When police intercepted Michael Tyler Jacques on Dec. 23, 2016, in downtown Bend, he was heavily intoxicated.

Blood taken from Jacques following his fatal encounter with Bend officers showed a 0.24 blood alcohol content. That is three times the legal limit. While his autopsy report does not include his weight, court records have Jacques listed as 160 pounds.

Jacques’ toxicology screen, released to The Bulletin on Thursday following a records request, showed prescription drugs Gabapentin, Venlafaxine and Alprazolam in his blood. A urine test was positive for those medications except Alprazolam. Jennifer Coughlin, an attorney retained by Jacques’ mother, Karen Jacques, said Friday that all three medications were prescribed by a doctor.

Police came in contact with Jacques, 31, at 10:30 p.m. after multiple people called 911 to report that he was driving erratically. The encounter was brief. Within two minutes of the officers reporting they had spotted Jacques’ white minivan, Bend Police Officer Scott Schaier fired five rounds from his gun, two striking Jacques. Jacques died on the scene.

Over the next six months, the Oregon Department of Justice investigated the incident, and in July announced that it would not prosecute Schaier or Officer Marc Tisher, who was also on scene.

Bend Police Chief Jim Porter has repeatedly declined to discuss the incident, citing pending civil litigation.

Gabapentin is a drug used to treat seizures. It can also be used to treat nerve pain in adults who have had shingles. Venlafaxine is an antidepressant.

Alprazolam is an antianxiety drug.

Police reported Jacques moved slowly when asked to put his hands on the steering wheel. Tisher later told investigators that he took this behavior as confrontational.

Coughlin, meanwhile, said Jacques’ slow response was probably a sign of a traumatic brain injury Jacques had received during an assault when he was in prison years prior.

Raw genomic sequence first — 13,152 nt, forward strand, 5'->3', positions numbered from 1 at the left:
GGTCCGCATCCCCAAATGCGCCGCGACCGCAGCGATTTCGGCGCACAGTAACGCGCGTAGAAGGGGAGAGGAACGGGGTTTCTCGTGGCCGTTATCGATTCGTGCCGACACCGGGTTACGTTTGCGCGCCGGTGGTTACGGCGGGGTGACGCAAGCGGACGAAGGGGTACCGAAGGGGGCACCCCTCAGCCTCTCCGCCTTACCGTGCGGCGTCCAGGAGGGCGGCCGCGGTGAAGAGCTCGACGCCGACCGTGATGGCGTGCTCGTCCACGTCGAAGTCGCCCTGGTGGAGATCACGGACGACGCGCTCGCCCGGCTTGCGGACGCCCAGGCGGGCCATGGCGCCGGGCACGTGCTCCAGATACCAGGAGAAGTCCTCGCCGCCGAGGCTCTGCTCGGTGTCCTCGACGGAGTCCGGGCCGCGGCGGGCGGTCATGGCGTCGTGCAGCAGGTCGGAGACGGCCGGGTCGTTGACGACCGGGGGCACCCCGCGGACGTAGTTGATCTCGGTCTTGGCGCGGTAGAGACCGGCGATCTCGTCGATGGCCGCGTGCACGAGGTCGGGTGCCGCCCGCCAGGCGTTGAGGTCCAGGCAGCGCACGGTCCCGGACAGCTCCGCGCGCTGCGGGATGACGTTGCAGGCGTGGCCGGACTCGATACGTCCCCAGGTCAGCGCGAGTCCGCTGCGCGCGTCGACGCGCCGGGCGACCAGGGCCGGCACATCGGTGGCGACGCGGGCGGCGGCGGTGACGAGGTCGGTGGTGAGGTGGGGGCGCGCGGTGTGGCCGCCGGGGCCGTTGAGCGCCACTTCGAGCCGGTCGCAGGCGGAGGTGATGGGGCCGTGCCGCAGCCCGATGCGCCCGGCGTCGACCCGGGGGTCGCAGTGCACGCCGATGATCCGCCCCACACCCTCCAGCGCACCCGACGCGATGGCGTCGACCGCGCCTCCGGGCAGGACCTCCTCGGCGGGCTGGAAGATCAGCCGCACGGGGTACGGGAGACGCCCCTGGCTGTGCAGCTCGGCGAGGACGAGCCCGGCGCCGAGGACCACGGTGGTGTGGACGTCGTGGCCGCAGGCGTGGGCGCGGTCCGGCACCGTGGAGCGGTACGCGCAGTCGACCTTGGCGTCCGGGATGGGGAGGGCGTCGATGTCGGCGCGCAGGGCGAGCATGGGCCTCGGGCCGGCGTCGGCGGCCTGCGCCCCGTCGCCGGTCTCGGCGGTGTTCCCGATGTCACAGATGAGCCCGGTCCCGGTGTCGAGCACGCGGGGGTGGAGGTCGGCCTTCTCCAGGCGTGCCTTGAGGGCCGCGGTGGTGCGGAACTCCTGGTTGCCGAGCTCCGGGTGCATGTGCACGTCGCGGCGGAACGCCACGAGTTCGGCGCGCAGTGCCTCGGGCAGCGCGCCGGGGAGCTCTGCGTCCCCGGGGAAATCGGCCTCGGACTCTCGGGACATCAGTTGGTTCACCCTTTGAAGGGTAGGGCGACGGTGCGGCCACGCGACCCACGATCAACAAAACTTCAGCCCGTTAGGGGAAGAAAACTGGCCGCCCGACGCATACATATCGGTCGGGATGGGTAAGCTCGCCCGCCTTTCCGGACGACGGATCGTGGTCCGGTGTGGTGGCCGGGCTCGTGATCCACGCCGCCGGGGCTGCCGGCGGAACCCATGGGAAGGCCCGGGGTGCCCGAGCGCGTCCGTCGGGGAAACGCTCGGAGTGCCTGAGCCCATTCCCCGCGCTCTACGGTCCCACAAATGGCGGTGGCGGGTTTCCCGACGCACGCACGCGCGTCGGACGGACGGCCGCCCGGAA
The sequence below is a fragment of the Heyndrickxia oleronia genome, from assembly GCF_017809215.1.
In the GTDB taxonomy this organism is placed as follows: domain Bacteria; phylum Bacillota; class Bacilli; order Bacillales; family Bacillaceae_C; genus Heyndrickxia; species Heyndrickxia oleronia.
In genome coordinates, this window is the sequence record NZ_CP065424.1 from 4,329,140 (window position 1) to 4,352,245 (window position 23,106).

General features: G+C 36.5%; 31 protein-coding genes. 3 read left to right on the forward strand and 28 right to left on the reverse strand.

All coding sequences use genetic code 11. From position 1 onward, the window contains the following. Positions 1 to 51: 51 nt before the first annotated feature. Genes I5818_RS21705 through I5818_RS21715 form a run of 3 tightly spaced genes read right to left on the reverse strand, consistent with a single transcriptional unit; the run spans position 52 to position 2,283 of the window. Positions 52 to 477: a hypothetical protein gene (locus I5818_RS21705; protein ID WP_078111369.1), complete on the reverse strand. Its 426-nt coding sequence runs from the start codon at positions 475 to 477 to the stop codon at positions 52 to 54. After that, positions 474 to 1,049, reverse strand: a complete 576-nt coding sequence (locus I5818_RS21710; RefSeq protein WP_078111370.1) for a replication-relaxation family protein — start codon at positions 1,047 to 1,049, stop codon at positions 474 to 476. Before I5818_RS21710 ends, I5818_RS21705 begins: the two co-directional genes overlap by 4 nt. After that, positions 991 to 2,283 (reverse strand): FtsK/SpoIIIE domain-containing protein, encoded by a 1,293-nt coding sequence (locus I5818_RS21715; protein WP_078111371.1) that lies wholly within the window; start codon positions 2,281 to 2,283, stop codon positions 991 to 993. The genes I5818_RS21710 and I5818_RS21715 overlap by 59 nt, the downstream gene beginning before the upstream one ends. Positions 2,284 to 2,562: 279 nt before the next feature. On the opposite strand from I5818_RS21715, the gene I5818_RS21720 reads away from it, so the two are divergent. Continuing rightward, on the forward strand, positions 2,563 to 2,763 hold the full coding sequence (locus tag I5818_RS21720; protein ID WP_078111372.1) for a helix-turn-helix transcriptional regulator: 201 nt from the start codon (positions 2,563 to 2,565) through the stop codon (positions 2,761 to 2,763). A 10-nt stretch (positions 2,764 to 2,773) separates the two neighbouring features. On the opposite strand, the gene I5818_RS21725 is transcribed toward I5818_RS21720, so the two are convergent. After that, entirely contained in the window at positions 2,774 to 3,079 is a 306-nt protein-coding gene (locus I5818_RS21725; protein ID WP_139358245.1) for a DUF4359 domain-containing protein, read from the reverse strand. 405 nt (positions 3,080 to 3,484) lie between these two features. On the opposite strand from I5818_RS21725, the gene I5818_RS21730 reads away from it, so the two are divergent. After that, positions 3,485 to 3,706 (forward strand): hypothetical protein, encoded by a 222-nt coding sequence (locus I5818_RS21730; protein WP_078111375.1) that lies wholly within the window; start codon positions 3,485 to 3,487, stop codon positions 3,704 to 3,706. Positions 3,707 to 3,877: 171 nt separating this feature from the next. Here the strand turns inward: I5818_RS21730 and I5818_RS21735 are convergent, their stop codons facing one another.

Coughlin said Tisher and Schaier may not have been able to identify Jacques as someone dealing with mental health issues and criticized them for not attempting to calm the situation.

“Across the nation, police are dealing with mental health by de-escalation, not escalation,” she said.

When the two officers gave Jacques further instruction, he was unresponsive, they later reported.

When Schaier opened Jacques’ driver’s side door, he reported Jacques moved his hands toward his pockets after being told not to.

And when Schaier grabbed Jacques’ arm, he said Jacques responded by punching him.

As the confrontation escalated, both officers used Tasers on Jacques, and Schaier sprayed pepper gel in his eyes. Schaier opened fire when the van lurched forward.

Coughlin conceded that Jacques was drunk at the time of the stop, but said police did not know that and did not try to conduct field sobriety tests as they would with most suspected drunk drivers.

“Police don’t get to shoot drunk people,” she said.

“That’s certainly not policy.”

— Reporter: 541-383-0376, awieber@bendbulletin.com

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